Classic Nintendo Mahjong Set and Hanafuda Cards

By Michael Gakuran | | Japan | 17 Comments |

When visiting my host family up in Akita some time ago, I came across a rather interesting item. It was a Mahjong board (my host parents being rather keen players), but not just any – a classic Yakuman Sparkling Diamond set made by Nintendo!

I know very little about Mahjong myself, having never really taken the time to properly learn the ins and outs of the game, but I can appreciate the quality in this old set they showed me. Packaged in a hardened grey case a little reminiscent of the NES game cartridges from my youth, the word ‘Nintendo’ is neatly placed in the centre. Before making computer games, Nintendo was a originally a playing card company and also dabbled in other areas of business before turning their sights to create Mario and other well known characters.

Opening the box, a nice fabric-lined interior with an old manual created by the Kyoto-based company. The resin tiles are stacked up in two racks.

This particular version is known as the Nintendo Yakuman Special set (麻雀牌 任天堂 役満 特重) because of a sparkling diamond-like object placed into one of the tiles. A very similar set sold on Yahoo Auctions for 22,000 yen.

Another shot of the tiles below. I have to admit, handling the tiles felt a lot better than I had imagined. The had a substantial weight and very satisfying click when placing them down.

Another old item my host parents had lying around was an original set of Nintendo hanafuda cards. I’ve written in the past about me acquiring some special promotional Club Nintendo hanafuda cards, but these were the real deal. Kinda sweet, huh?

Have you ever come across some old Nintendo merchandise? How about items that hark back to Nintendo’s taxi days or even the love hotel chain they allegedly opened?

17 comments on “Classic Nintendo Mahjong Set and Hanafuda Cards
  1. Hollo says:

    I was just searching to answer a question on my blog about the Nintendo mahjong when coming across your page. I have almost the exact same Nintendo set you have there – although mine may not have the diamond piece…. Will have to check that. Great old Nintendo history!

  2. Brianna says:

    I managed to come across some vintage Nintendo Hanafuda cards at a second hand store. They are in a small wooden box with the Old Nintendo logo stamped on it. Not sure much about them other than they are in fairly good condition for being so old. (assuming the 1950ish area.)

  3. Roo says:

    Hi, I meant the back of the mahjong tiles. The carvings in my set are identical as yours, with black backs. Also, do you have any idea of the set vintage? 70s, 80s?

  4. Gakuranman says:

    Not sure anymore. I photographed this set at my host family’s home…

  5. Roo says:

    another question, what is the back color of the pieces? Mine is black

  6. Anonymous says:

    I bought some Nindento Hanafuda cards a while ago at Loft, but they’re nothing special…I’d like to get some novel-looking ones someday. I think it’s an interesting game. My girlfriend taught me how to play, and subsequently we found out that there are several different versions of Hanafuda (with the same set of cards, but different ways of matching and different point values). Gonna try to learn them all…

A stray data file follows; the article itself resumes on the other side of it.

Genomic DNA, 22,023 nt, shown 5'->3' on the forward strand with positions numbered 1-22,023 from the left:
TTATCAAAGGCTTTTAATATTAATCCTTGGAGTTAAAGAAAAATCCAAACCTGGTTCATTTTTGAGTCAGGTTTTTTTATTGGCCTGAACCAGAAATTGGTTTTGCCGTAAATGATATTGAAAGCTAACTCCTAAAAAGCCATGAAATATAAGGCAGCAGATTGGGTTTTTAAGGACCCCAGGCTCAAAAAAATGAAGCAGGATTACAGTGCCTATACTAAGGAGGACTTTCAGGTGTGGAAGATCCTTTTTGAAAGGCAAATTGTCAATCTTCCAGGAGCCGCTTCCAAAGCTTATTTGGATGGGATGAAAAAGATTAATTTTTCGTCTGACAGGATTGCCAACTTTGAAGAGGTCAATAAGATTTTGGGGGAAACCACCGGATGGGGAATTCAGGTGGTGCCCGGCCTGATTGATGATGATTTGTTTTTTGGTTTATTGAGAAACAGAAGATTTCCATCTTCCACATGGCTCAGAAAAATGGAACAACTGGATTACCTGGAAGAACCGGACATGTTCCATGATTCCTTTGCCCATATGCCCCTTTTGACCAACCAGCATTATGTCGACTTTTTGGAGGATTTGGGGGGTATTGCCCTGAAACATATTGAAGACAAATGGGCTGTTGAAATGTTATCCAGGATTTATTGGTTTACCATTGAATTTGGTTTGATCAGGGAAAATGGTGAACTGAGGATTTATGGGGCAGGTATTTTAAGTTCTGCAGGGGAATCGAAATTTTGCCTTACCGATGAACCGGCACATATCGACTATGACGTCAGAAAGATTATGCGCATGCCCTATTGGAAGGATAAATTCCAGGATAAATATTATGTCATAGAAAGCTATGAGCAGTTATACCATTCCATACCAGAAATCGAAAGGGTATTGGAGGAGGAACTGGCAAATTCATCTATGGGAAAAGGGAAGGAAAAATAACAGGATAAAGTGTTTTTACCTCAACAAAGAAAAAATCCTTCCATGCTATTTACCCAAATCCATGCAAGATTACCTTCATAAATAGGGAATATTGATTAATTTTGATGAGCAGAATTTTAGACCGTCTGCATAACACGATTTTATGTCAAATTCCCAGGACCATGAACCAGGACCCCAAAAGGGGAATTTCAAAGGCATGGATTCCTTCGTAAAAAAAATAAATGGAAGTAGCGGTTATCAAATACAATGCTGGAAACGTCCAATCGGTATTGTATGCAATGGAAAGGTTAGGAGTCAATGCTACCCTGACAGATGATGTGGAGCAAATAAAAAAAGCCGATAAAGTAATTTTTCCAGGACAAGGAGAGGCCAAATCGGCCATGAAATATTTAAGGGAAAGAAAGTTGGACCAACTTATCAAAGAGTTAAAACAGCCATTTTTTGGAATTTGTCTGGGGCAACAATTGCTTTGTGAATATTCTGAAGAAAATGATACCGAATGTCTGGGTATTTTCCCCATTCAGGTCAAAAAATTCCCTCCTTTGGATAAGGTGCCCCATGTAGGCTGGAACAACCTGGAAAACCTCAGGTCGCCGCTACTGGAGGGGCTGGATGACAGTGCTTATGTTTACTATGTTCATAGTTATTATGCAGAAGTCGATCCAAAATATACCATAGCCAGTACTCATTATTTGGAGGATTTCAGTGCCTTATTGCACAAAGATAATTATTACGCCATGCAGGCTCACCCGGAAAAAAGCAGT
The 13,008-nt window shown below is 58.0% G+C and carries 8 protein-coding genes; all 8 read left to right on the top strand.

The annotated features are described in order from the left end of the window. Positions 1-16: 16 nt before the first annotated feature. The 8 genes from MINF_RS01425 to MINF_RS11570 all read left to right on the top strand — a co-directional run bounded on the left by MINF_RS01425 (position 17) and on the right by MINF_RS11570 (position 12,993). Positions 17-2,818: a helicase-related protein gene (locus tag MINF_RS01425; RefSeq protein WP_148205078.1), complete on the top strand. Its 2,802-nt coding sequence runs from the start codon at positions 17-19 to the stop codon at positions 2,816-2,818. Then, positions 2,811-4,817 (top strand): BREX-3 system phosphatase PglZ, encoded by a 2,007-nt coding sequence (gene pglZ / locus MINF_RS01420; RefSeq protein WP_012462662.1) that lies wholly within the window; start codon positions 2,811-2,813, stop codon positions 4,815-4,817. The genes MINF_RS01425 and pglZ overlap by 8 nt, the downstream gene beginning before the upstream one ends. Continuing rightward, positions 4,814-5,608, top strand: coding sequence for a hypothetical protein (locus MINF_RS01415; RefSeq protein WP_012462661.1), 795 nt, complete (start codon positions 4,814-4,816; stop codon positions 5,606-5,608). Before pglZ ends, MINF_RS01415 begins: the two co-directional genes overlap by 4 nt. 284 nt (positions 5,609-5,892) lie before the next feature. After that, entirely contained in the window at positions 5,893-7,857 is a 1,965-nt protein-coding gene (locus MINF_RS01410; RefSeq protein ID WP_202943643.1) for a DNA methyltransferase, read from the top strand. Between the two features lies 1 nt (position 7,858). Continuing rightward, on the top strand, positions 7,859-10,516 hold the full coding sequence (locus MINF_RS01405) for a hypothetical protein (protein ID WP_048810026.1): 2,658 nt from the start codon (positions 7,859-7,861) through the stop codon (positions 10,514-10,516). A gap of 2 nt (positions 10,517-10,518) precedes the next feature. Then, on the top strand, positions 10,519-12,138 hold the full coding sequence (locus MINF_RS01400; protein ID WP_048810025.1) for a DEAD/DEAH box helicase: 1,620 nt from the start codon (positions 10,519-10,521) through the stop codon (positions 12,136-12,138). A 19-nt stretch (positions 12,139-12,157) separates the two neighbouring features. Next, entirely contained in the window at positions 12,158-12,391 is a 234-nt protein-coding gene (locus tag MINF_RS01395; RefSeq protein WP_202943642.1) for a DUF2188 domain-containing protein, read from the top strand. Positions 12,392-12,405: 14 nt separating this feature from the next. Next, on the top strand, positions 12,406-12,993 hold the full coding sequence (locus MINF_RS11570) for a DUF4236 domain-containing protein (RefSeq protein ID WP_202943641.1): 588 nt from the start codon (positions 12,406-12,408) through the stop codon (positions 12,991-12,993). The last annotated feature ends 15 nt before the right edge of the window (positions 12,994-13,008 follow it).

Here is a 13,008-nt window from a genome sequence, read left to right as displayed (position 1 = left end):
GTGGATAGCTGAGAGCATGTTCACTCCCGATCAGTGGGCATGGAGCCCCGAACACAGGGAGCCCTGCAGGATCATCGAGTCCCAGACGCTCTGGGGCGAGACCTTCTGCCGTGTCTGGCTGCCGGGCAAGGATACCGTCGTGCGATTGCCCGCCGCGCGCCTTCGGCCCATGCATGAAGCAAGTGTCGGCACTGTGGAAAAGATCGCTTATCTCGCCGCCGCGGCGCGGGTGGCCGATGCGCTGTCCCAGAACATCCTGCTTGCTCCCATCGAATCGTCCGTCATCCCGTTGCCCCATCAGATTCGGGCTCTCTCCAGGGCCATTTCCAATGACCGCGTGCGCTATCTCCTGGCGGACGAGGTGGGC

7. Corey says:

    I’m not sure about quantities. I found both styles new in a small department store toy department beside regular playing cards (even a poker deck by Nintendo). If I remember correctly, the decks were around ¥1,400 and ¥1,800 each and they had 3 or more of each on display so I don’t think they are particularly rare. Granted, I had to go to a number of stores before I found some.

    The ones I found are the first and second decks shown on

    I found the cards hard to play with because of the size so when I found a deck of poker cards with the hanafuda designs printed on the cards, I grabbed them. It’s so much easier to play with them and when teaching people how to play, I point out the relationship with the suits and numbers on the cards. It’s so much easier to understand the 12 suits if you have numbers to relate them to. :)

  8. Corey says:

    When I was in Kyoto last spring, I looked for and finally found my own deck of hanafuda cards made by Nintendo. Two versions were available, the Oni deck which I got, and a more expensive version that looked like the set above. I still don’t know what the difference between the two decks were besides the outside label and price. The cards from my deck look like those above. Even harder than finding the cards was finding someone that could teach me how to play.

    Now that I have seen the Mahjong set, I want one!

    • Gakuranman says:

      Interesting – you were able to buy a set of hanafuda cards by Nintendo? Are they still making them in small quantities or was it a second hand set? Online auctions seem to be a good place to get hold of a Mahjong set!

  9. midorichan says:

    What a treasure you have there! I imagine it must be great to play Mahjong with the real tiles rather than on my iPhone :)
    And the hanafuda cards!! I remember my grandfather having a deck but can’t remember if they were Nintendo. I doubt it, but I keep looking for them everytime I visit!

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